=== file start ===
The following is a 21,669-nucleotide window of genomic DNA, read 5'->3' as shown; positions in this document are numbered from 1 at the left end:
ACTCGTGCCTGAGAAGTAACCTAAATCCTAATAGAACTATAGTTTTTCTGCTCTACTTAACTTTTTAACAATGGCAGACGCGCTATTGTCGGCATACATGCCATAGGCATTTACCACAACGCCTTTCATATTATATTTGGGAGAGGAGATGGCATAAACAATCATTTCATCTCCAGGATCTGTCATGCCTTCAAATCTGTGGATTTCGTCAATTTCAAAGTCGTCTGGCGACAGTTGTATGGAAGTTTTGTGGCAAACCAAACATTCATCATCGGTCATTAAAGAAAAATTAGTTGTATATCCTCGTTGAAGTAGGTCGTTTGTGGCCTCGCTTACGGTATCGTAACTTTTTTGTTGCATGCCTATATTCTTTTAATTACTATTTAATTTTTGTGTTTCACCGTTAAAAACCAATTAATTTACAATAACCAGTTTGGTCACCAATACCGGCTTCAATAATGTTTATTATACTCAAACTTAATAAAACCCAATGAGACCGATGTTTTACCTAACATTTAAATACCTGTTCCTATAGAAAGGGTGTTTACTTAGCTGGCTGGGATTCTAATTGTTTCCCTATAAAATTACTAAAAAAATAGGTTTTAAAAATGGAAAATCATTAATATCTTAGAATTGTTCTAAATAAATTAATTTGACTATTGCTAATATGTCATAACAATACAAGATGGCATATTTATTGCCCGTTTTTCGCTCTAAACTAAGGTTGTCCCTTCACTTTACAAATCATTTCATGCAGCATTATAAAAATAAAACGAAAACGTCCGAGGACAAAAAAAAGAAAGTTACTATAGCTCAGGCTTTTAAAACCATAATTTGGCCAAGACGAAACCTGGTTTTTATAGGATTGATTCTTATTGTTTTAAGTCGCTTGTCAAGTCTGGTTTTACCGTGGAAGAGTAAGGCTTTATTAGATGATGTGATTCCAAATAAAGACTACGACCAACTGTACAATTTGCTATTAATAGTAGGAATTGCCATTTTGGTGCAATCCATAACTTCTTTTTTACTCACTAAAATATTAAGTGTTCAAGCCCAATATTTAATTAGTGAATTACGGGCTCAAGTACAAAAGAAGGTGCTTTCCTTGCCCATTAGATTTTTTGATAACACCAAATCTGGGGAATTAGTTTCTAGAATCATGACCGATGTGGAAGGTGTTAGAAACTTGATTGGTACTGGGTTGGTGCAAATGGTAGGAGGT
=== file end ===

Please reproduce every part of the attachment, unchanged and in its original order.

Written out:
The following is a 21,669-nucleotide window of genomic DNA, read 5'->3' as shown; positions in this document are numbered from 1 at the left end:
ACTCGTGCCTGAGAAGTAACCTAAATCCTAATAGAACTATAGTTTTTCTGCTCTACTTAACTTTTTAACAATGGCAGACGCGCTATTGTCGGCATACATGCCATAGGCATTTACCACAACGCCTTTCATATTATATTTGGGAGAGGAGATGGCATAAACAATCATTTCATCTCCAGGATCTGTCATGCCTTCAAATCTGTGGATTTCGTCAATTTCAAAGTCGTCTGGCGACAGTTGTATGGAAGTTTTGTGGCAAACCAAACATTCATCATCGGTCATTAAAGAAAAATTAGTTGTATATCCTCGTTGAAGTAGGTCGTTTGTGGCCTCGCTTACGGTATCGTAACTTTTTTGTTGCATGCCTATATTCTTTTAATTACTATTTAATTTTTGTGTTTCACCGTTAAAAACCAATTAATTTACAATAACCAGTTTGGTCACCAATACCGGCTTCAATAATGTTTATTATACTCAAACTTAATAAAACCCAATGAGACCGATGTTTTACCTAACATTTAAATACCTGTTCCTATAGAAAGGGTGTTTACTTAGCTGGCTGGGATTCTAATTGTTTCCCTATAAAATTACTAAAAAAATAGGTTTTAAAAATGGAAAATCATTAATATCTTAGAATTGTTCTAAATAAATTAATTTGACTATTGCTAATATGTCATAACAATACAAGATGGCATATTTATTGCCCGTTTTTCGCTCTAAACTAAGGTTGTCCCTTCACTTTACAAATCATTTCATGCAGCATTATAAAAATAAAACGAAAACGTCCGAGGACAAAAAAAAGAAAGTTACTATAGCTCAGGCTTTTAAAACCATAATTTGGCCAAGACGAAACCTGGTTTTTATAGGATTGATTCTTATTGTTTTAAGTCGCTTGTCAAGTCTGGTTTTACCGTGGAAGAGTAAGGCTTTATTAGATGATGTGATTCCAAATAAAGACTACGACCAACTGTACAATTTGCTATTAATAGTAGGAATTGCCATTTTGGTGCAATCCATAACTTCTTTTTTACTCACTAAAATATTAAGTGTTCAAGCCCAATATTTAATTAGTGAATTACGGGCTCAAGTACAAAAGAAGGTGCTTTCCTTGCCCATTAGATTTTTTGATAACACCAAATCTGGGGAATTAGTTTCTAGAATCATGACCGATGTGGAAGGTGTTAGAAACTTGATTGGTACTGGGTTGGTGCAAATGGTAGGAGGT